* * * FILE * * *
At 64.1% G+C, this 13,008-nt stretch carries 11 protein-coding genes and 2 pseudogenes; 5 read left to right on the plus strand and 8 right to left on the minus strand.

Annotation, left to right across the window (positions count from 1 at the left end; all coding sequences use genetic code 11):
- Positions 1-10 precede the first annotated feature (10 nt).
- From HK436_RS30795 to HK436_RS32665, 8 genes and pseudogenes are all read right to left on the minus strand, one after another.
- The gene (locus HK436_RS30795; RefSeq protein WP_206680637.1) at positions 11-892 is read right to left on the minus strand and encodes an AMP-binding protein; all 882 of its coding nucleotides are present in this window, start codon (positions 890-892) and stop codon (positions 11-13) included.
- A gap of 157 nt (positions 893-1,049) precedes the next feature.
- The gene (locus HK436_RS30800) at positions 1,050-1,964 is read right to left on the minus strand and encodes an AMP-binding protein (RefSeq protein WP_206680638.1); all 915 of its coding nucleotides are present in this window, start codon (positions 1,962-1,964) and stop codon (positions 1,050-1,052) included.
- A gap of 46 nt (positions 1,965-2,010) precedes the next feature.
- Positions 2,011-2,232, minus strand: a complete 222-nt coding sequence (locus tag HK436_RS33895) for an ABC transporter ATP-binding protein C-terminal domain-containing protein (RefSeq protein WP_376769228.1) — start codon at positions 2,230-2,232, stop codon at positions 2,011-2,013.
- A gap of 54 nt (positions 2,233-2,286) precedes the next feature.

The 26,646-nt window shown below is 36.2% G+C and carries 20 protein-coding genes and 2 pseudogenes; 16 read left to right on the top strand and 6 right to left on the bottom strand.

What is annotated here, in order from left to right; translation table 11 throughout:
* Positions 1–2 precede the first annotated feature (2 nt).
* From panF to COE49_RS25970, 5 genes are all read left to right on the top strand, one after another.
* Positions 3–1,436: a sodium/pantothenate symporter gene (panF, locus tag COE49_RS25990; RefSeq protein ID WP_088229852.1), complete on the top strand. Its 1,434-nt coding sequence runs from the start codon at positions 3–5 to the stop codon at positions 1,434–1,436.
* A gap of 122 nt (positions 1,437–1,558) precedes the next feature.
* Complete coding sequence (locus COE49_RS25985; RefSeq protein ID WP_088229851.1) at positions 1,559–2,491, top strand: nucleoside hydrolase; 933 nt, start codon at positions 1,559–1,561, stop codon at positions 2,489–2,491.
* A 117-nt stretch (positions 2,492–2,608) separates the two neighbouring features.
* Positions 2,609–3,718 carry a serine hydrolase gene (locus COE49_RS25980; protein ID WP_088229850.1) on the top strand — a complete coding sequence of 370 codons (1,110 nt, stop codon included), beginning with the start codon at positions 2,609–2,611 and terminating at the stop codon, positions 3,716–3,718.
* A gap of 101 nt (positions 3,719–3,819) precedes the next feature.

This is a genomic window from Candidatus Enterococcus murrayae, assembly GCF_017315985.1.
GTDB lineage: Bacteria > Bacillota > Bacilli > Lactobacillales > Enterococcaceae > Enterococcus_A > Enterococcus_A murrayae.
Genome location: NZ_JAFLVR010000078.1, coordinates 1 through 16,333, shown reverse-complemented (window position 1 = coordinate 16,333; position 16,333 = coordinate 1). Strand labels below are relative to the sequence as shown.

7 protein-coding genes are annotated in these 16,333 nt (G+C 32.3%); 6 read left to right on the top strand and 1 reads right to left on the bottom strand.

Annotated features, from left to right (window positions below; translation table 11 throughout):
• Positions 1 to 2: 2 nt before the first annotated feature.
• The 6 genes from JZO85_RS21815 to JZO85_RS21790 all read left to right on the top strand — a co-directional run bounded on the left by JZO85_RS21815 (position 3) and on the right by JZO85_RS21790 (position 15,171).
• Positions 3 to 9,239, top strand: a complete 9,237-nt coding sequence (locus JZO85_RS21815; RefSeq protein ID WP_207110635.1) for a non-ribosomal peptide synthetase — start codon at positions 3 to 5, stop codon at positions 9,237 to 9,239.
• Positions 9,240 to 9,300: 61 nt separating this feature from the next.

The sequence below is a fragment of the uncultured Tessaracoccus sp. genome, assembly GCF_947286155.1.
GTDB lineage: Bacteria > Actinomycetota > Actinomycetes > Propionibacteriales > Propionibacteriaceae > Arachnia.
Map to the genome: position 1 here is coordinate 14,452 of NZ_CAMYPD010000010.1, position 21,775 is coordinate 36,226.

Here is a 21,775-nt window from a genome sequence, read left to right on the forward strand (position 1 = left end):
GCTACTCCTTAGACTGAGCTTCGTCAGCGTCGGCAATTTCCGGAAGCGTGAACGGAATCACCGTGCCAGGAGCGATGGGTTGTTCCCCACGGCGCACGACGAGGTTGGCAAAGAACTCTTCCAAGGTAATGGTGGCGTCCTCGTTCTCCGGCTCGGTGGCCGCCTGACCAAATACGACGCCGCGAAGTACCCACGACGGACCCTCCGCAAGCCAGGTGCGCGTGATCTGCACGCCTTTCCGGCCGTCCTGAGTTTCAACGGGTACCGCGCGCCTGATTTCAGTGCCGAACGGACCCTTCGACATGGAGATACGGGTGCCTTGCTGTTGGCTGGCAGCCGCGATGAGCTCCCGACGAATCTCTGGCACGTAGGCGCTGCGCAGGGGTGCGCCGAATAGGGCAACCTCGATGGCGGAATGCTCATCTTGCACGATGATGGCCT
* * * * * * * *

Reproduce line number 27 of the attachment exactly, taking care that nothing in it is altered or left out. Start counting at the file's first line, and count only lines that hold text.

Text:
• The 6 genes from JZO85_RS21815 to JZO85_RS21790 all read left to right on the top strand — a co-directional run bounded on the left by JZO85_RS21815 (position 3) and on the right by JZO85_RS21790 (position 15,171).